(Bloomberg) -- SoftBank Group Corp. reported its first quarterly operating loss in 14 years after writing down the value of some of its marquee investments, including WeWork and Uber Technologies Inc.

The operating loss was 704.4 billion yen ($6.5 billion) in the three months ended Sept. 30, the Tokyo-based company said in a statement on Wednesday. That compares with a 230.8 billion yen average of analyst projections compiled by Bloomberg and a 705.7 billion yen profit a year earlier. SoftBank’s Vision Fund posted a 970.3 billion yen loss in the quarter, citing a drop in valuation of investments. SoftBank reported 537.9 billion yen of unrealized losses in a plethora of investments from Uber to WeWork, which alone prompted 497.7 billion yen of that writedown. Analysts had predicted the charge to be in excess of $5 billion and as much as $7 billion.

The $100 billion Vision Fund had been a driver of profit growth at SoftBank, contributing over $14 billion in mostly paper gains over the past two years. Now, the losses call into question billionaire Masayoshi Son’s investment strategy just as he’s trying to raise an even larger successor to his original mega fund. The shrinking valuation of Uber and WeWork, once among the brightest stars in the SoftBank constellation, also raise prospects of more writedowns in Vision Fund’s portfolio with its high exposure to businesses that prioritize growth over profitability.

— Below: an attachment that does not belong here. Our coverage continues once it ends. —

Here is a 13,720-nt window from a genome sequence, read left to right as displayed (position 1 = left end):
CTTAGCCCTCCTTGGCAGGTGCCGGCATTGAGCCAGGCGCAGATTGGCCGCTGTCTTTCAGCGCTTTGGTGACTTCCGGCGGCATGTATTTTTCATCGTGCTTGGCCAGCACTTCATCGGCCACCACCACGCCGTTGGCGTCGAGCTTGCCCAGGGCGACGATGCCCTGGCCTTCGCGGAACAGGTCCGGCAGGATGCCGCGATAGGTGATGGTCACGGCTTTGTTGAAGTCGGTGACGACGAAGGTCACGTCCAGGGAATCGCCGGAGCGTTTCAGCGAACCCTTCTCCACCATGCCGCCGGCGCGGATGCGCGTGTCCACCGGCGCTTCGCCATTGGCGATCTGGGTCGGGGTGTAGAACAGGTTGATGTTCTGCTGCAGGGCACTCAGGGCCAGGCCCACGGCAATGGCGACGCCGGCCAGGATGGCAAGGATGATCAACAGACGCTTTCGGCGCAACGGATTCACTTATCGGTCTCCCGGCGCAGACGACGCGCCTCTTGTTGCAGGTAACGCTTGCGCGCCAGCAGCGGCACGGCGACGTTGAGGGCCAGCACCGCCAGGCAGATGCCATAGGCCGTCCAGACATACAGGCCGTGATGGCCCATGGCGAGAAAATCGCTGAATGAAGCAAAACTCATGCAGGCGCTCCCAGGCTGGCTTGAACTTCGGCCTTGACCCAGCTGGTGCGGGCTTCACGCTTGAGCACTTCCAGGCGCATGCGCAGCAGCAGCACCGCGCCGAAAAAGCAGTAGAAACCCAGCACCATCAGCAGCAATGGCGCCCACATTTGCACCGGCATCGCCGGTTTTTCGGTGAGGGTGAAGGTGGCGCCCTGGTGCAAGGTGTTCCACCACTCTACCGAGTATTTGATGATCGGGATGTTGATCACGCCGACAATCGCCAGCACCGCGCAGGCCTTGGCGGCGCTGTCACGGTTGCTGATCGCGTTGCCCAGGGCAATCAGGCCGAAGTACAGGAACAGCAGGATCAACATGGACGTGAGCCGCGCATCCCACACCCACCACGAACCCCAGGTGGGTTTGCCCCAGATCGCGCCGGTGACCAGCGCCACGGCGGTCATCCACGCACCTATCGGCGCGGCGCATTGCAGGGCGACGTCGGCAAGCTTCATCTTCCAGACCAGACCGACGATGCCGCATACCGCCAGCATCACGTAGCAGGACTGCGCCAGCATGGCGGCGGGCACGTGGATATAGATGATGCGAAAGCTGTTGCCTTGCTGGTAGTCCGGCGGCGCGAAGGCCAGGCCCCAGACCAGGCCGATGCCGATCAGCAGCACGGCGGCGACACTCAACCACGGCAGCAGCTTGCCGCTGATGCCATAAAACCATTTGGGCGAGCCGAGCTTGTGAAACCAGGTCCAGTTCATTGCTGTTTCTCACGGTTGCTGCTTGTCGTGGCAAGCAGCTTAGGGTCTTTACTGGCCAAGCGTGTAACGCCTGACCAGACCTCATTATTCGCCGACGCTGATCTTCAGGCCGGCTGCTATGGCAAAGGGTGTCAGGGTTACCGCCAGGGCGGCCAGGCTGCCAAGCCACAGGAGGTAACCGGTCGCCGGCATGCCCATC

“Son’s handling of WeWork raises some fundamental questions about his investment strategy that need to be addressed,” Jefferies Group senior analyst Atul Goyal said ahead of the earnings release. “There will be more failed investments in the future, how does he plan to handle them?”

Late last month, WeWork secured a $9.5 billion rescue package from SoftBank, a deal that handed 80% of the company to the Japanese conglomerate. That’s on top of the more than $10 billion SoftBank and its Vision Fund have already invested into the co-working giant. SoftBank has said it didn’t get a majority of voting rights, meaning its troubled investee will be treated as an associate, not a subsidiary -- potentially keeping its balance sheet free of some $22 billion of debt and $47 billion in looming lease-payment obligations.

The deal includes $5 billion in new financing and an acceleration of a $1.5 billion existing commitment. SoftBank will also offer to buy as much as $3 billion from existing shareholders. WeWork’s founder Adam Neumann left the company’s board as part of the package, replaced by SoftBank executive and newly appointed Executive Chairman Marcelo Claure.

--With assistance from Kazu Hirano.

To contact the reporter on this story: Pavel Alpeyev in Tokyo at palpeyev@bloomberg.net

To contact the editors responsible for this story: Edwin Chan at echan273@bloomberg.net, Colum Murphy, Peter Elstrom

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